Which of these rewards for heroism would you prefer?

In an incident I feel no need to contrive, you save the life of an eccentric billionaire who owns or has controlling interest in a variety of different companies. She’s a mensch (can woman be mensches?) so she wants to reward you, but she’s still weird, so she wants to make the reward interesting. Thus she tells you you have the choice of four possible rewards.
[li]A one-time cash gift equal to your current annual salary or $50,000, whichever is greater.[/li][li]A one-year sinecure with one of her companies paying 150% of your current annual salary (payable in biweekly installments) or $75,000, whichever is greater (plus generous benefits and two weeks’ vacation). Your duties would be to surf the web and send the billionaire links to amusing message board posts, news stories, and so forth. But there are a few conditions. You’ll get a nice private office at headquarters, and you’ll have to be at work Monday through Friday from 10 a.m. to 4:30 p.m, with a half-hour lunch. She expects you to send her at least 6 links a day, and she’ll give you feedback on what she doesn’t want any more of. If you persist in sending her things that annoy her you may get canned; likewise if you call in sick at a rate that would get a regular employee fired. Also, you’re forbidden to embarrass the company or the billionaire in public. That doesn’t mean that you can’t complain about the company’s poor customer service to your wife or friends–just that you can’t flame the company or the billionaire on Facebook, give a negative interview to a reporter, and so forth during the year.[/li][li]A two-year-gig at one of her companies doing the sort of work you’re trained for, at the level you’re qualified for, paying 200% of the typical salary for such a job, or $100,000, whichever is greater. As long as you don’t slack off or do anything to embarrass the company (as detailed in #3) you’re guaranteed to keep the job for at least two years, but you’ll have to actually work and you’ll get regular performance reviews like any of your colleagues. At the end of the two years, you may or may not be retained; it depends on your performance.[/li][li]A scholarship covering tuition, books, and fees at the university of your choice to get a degree in whatever field you choose, along with a $30,000 stipend for living expenses. You get this for 4 years or until you get the degree you stated you wanted, whichever is less. Afterwards you get a job as described in (3), but are only guaranteed to keep it for one year.[/li][/ol]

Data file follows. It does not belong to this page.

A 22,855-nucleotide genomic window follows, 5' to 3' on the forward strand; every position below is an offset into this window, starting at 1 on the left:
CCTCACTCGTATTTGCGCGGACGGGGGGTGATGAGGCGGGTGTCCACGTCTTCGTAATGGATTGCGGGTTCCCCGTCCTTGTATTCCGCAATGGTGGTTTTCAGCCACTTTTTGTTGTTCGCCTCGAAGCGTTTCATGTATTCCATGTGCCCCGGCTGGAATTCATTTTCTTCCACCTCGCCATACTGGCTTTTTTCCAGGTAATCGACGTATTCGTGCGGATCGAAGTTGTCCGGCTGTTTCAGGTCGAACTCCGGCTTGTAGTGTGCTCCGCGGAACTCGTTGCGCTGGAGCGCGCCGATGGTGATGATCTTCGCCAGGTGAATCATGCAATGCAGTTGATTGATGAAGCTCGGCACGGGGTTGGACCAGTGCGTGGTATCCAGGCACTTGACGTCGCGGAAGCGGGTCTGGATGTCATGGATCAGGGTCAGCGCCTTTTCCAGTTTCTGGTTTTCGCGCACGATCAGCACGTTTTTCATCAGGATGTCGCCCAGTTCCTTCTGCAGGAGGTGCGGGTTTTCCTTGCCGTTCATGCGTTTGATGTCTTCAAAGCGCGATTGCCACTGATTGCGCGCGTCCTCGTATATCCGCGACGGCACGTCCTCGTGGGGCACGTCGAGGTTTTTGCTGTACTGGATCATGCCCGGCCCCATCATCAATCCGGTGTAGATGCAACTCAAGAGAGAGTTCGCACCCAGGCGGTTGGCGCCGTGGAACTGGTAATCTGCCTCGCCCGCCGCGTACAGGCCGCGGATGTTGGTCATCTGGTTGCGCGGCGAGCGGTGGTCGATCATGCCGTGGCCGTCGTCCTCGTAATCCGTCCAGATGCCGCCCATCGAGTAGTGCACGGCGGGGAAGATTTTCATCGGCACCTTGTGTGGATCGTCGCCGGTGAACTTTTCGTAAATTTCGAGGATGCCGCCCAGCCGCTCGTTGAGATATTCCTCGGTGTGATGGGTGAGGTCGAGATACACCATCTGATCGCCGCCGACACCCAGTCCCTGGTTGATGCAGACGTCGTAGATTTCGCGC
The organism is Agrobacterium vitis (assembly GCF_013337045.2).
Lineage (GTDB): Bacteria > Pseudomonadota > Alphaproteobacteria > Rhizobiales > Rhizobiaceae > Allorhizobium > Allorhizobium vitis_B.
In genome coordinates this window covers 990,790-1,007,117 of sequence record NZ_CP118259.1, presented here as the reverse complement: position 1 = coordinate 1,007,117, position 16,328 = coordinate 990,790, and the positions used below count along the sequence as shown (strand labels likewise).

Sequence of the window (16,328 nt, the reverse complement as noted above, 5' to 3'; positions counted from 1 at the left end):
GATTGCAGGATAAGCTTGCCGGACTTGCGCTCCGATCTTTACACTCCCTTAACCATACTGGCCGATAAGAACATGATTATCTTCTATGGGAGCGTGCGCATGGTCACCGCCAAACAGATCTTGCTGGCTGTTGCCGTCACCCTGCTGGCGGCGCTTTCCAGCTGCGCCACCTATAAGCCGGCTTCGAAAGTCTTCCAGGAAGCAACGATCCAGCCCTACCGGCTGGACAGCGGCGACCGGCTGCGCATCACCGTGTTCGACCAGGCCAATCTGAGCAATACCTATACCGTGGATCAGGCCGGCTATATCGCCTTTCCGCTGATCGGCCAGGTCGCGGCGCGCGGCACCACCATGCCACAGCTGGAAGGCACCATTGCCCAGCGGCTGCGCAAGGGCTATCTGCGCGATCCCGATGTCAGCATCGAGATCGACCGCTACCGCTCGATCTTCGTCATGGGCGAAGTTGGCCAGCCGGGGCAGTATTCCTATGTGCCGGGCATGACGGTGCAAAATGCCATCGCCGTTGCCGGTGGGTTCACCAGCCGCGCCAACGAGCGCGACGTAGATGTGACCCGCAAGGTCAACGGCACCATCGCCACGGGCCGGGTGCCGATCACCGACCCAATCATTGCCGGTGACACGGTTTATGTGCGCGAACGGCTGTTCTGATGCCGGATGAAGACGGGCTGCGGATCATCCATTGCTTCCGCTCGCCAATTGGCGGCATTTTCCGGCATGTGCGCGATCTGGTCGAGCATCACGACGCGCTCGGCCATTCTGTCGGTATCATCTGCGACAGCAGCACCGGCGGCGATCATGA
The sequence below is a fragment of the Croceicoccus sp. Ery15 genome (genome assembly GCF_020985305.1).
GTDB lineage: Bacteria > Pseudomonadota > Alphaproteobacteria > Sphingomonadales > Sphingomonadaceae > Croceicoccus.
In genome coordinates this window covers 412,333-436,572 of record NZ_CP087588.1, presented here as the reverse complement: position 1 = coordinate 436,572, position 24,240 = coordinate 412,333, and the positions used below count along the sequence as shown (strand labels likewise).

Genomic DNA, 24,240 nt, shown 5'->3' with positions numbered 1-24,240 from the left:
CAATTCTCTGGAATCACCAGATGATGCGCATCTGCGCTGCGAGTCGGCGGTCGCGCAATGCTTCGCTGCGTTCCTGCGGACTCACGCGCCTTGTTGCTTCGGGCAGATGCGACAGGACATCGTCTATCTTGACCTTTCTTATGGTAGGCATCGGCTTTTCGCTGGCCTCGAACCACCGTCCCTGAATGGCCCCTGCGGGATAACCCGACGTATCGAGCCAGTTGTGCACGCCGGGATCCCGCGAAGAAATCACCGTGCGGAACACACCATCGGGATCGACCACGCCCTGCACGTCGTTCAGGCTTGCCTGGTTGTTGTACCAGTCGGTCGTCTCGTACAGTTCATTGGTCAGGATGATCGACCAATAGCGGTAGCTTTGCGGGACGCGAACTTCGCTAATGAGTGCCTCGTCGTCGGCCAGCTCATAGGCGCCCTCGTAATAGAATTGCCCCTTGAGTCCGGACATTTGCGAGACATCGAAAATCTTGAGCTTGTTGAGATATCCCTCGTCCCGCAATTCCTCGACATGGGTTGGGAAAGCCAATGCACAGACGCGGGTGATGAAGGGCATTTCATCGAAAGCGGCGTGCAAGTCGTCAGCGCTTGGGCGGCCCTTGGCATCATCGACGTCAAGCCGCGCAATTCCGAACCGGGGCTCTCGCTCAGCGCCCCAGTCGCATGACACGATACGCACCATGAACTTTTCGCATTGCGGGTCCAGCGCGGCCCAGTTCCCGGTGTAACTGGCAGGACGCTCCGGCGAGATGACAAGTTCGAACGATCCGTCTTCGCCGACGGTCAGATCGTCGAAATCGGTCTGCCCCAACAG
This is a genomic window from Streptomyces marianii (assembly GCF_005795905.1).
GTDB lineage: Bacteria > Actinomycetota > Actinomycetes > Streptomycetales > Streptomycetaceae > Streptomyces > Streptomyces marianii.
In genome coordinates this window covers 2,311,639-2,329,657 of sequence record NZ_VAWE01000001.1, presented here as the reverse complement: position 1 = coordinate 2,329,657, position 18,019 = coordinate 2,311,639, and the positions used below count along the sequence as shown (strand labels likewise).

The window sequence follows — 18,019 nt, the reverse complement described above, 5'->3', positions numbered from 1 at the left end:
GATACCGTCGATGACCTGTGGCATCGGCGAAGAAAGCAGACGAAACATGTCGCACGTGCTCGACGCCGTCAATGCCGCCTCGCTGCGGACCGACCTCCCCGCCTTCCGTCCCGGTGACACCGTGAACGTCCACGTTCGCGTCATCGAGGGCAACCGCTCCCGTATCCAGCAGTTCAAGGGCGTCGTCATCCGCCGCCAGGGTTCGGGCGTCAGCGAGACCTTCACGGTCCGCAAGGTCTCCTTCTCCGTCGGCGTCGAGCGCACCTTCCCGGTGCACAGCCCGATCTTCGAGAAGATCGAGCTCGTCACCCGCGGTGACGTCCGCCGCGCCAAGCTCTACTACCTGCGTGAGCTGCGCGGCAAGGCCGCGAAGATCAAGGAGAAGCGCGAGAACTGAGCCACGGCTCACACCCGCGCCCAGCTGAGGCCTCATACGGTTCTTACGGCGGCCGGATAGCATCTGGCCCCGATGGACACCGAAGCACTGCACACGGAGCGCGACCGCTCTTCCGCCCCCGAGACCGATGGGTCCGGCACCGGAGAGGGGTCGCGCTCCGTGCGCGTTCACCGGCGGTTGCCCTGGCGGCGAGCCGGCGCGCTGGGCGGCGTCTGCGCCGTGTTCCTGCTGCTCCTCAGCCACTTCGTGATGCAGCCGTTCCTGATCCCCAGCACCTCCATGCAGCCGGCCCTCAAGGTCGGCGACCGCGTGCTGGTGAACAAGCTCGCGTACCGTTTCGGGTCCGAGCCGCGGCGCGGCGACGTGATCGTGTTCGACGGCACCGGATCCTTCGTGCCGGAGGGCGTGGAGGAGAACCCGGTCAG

Which reward do you take, and why?

I got 99 problems, but a wensch ain’t one. :cool:

I kind of like the idea of option 2, especially if I can bang out my “work duties” in half an hour or so, and spend the rest of my time doing something useful, like volunteering for a non-profit or finally writing that novel.

But 2 weeks off is not “generous.” Bump it up to 6, and we’d have a deal.

Option 3 is a good pay off for two years of work at which point I might be retiring anyway. Unlike option 2 there’s no requirement to actually go into the office.

Option 1. I would have to quit my current job to accept any of the other options and that would be stupid in the long run.

Option #3 is the most attractive. Especially if I can transition to it after I retire in a few years. A nice piece of change for work I love doing anyway, without all the hassles of parents, administration, school boards and teenagers. Sign me up!

Option 3, if we can negotiate a month for vacation. Frankly, it doesn’t even have to be paid vacation, as long as I can have July off and still have a job in August.